"It wouldn't be like I would be there after training, practising finishing because it's not what I wanted to do on a matchday. I wanted to beat my man and make him look silly. Around the 2017/18 season, that was the time I tried to polish up, tried to do extras and try to help myself to get better.

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"When you're 17 and you break into the first team, you can put on a great performance and that's all that's going to get talked about because of your age. But then there comes a point where people are expecting things from you.

"They're expecting you to win a match or assist a goal. When I started to get questioned on that, I thought 'I need to really kick on here'.

"It's about repetition and your mentality. If a game is coming up on Saturday and from Monday, you tell yourself you're going to score, you more than likely will score. It's a bit of both.

"I've always been a player that has been in positions where I can score goals so I knew if I could focus and get my mentality right to enjoy scoring goals, I could do it."

'I'm disappointed with how I left Liverpool'

Raheem Sterling says he is 'disappointed' with the way he left Liverpool in 2015
Image: Raheem Sterling says he is 'disappointed' with the way he left Liverpool in 2015

Going further back into Sterling's career, he scored his first Premier League for Liverpool against Reading in October 2012, having initially joined the club's academy from QPR.

In early 2015, there was a reported contract dispute between Sterling and Liverpool, which saw him depart for Man City that summer for a fee of £49m. It is a departure that he calls 'disappointing' and still holds high regard for the club.

He said: "Sometimes you've got to know what you want. Your career is only short, you don't really know what's going to happen.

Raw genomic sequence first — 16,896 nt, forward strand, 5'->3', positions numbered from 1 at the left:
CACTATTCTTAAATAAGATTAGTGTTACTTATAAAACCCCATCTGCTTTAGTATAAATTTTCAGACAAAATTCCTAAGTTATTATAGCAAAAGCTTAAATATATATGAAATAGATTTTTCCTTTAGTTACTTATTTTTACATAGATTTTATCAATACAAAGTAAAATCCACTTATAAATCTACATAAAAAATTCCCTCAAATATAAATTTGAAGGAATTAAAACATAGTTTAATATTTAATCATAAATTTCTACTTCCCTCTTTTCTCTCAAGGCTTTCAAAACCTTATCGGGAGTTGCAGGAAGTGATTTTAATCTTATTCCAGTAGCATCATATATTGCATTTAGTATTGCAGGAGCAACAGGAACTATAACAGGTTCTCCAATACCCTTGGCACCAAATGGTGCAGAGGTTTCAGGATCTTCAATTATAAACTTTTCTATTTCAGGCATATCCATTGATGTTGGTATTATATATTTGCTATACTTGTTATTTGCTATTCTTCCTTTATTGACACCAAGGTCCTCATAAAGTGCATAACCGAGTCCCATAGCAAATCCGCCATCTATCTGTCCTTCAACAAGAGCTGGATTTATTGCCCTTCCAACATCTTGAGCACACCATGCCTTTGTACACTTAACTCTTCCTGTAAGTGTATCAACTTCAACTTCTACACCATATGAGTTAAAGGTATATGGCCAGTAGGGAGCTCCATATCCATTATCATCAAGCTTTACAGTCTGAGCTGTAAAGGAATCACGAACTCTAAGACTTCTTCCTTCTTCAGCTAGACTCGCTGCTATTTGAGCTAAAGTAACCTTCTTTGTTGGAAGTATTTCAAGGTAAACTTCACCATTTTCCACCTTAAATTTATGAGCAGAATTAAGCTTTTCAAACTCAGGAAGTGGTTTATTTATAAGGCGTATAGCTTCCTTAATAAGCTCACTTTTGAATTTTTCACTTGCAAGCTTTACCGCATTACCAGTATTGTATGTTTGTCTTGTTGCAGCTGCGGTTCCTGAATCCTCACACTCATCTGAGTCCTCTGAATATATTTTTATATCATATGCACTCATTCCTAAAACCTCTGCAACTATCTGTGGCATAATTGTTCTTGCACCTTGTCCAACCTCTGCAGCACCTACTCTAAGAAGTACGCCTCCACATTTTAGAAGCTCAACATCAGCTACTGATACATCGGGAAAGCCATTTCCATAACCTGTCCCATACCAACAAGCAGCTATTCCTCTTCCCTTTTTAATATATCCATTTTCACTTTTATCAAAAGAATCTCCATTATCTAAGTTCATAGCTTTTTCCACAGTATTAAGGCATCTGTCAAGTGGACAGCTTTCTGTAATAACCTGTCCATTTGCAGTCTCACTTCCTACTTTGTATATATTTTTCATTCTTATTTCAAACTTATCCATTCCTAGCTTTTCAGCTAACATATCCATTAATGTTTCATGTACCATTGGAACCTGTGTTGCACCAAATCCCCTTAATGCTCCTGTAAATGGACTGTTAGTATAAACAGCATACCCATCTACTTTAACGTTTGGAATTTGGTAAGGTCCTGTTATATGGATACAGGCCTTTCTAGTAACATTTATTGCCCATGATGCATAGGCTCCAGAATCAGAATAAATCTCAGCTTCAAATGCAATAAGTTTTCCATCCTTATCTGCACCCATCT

"At times, we make decisions and they might not be the right ones. Sometimes, it turns out for the better. The only thing I will say is the way it [Sterling's exit from Liverpool] went about was the thing I am more disappointed about. But other than that, it's been so far, so good.

Raheem Sterling scored his first Premier League goal against Reading in 2012
Image: Raheem Sterling scored his first Premier League goal against Reading in 2012

"I said at the time, I felt like my ambitions and Liverpool's ambitions at the time weren't really aligned. The way it went about is the only disappointment I have from it.

"I did [have good times at Liverpool], at such a young age with a club that invested a lot in me. It had a big part in my teenage years so they've had a massive role in my life. It's a club I hold really closely, my daughter still lives in Liverpool and I've got a lot of time for the people there.

"When friends or something ask what it's like at Anfield, I always say if you have a game coming up against Manchester United or Man City, it almost felt like the fans and the city gave you an extra superpower, making you feel like you could do things you didn't think you could do, that's how it felt. It's a really special stadium."

Adapting on and off the field at City

File photo dated 18-09-2021 of Manchester City's Raheem Sterling. Raheem Sterling would be open to moving away from Manchester City to get more game time.
Image: Raheem Sterling also revealed how much he has adapted in his six years at Man City

Having joined Man City when he was still only 20, Sterling has adapted his mindset both on and off the field as he has matured. He credits older players at the club with teaching him about recovery techniques to prolong his career.